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Virology. 1997 Feb 17;228(2):251-62.

Genome amplification and long-distance movement functions associated with the central domain of tobacco etch potyvirus helper component-proteinase.

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Department of Biology, Texas A&M University, College Station 77843, USA.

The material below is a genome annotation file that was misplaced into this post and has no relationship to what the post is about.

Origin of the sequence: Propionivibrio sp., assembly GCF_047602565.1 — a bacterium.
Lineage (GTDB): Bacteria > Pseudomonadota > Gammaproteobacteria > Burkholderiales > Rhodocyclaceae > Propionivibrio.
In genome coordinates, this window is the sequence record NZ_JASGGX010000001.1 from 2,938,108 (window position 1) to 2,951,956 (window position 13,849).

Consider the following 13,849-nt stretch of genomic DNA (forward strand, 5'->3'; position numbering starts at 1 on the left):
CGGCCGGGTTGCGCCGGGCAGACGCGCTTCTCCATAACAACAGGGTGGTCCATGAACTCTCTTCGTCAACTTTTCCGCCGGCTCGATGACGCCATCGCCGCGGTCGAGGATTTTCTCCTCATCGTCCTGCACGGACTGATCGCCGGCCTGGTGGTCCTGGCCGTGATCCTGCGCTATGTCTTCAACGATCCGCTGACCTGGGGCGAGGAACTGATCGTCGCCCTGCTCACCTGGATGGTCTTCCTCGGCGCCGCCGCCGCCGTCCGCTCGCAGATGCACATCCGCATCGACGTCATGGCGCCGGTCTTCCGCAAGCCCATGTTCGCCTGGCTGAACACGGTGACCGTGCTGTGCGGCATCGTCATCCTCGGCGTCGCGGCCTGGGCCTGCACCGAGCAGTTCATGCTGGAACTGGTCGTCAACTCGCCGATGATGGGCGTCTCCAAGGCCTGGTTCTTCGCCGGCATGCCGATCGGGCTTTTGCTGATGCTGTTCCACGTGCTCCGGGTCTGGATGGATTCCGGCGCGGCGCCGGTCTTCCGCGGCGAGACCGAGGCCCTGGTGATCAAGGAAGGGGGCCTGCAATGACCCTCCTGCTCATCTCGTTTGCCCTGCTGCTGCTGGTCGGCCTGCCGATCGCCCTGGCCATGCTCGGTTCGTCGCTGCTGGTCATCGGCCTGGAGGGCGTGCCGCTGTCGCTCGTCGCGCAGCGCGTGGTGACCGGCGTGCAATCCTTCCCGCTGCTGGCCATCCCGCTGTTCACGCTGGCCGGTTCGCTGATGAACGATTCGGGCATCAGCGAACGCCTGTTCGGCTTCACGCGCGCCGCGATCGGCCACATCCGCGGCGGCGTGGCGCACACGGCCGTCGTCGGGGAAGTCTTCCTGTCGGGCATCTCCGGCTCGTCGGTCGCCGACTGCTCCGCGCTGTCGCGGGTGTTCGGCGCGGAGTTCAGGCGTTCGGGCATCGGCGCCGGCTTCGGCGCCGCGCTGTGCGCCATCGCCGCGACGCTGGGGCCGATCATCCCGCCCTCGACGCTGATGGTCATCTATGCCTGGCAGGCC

The tobacco etch potyvirus (TEV) helper component-proteinase (HC-Pro, 460 amino acid residues) is a multifunctional protein involved in aphid-mediated transmission, genome amplification, polyprotein processing, and long-distance movement. To investigate the interrelationships between three of these functions, 25 alanine-scanning mutations affecting clusters of charged residues were introduced into the HC-Pro coding sequence. The resulting mutants were analyzed with respect to HC-Pro proteolytic activity in vitro, genome amplification in protoplasts, and long-distance movement in tobacco plants. Three classes of mutants were identified. Class I mutants (total of 17) were capable of genome amplification, long-distance movement, and HC-Pro proteolysis with efficiencies similar to parental virus. The class III mutant (total of 1) encoded a proteolytically debilitated HC-Pro and was replication-defective. Class II mutants (total of 7) encoded proteolytically active HC-Pro, but each exhibited a suppressed amplification phenotype that was characterized by a progressive shutoff during the course of infection in protoplasts. The class II mutants also exhibited defects in long-distance movement, accumulating to relative levels of 0 to 7.5% in noninoculated tissue. Wild-type HC-Pro supplied in trans was able to partially rescue the class II mutant amplification defects in protoplasts and long-distance movement defects in plants, although the extent of complementation of movement function varied for each mutant. Six of the seven class II mutations affected the central region of HC-Pro between residues 126 and 300, whereas only one affected the C-terminal proteolytic domain. These results indicate that the central region of HC-Pro is necessary for efficient genome amplification and long-distance movement, and that the one or more HC-Pro functions involved in these processes is at least partially trans-active. Additionally, the long-distance movement properties of a previously characterized HC-Pro-defective mutant (TEV-GUS/CCCE) were characterized further using grafted nontransgenic and HC-Pro-expressing transgenic plants. The results indicated that HC-Pro is required in both inoculated and noninoculated tissues to complement the TEV-GUS/CCCE movement defects.

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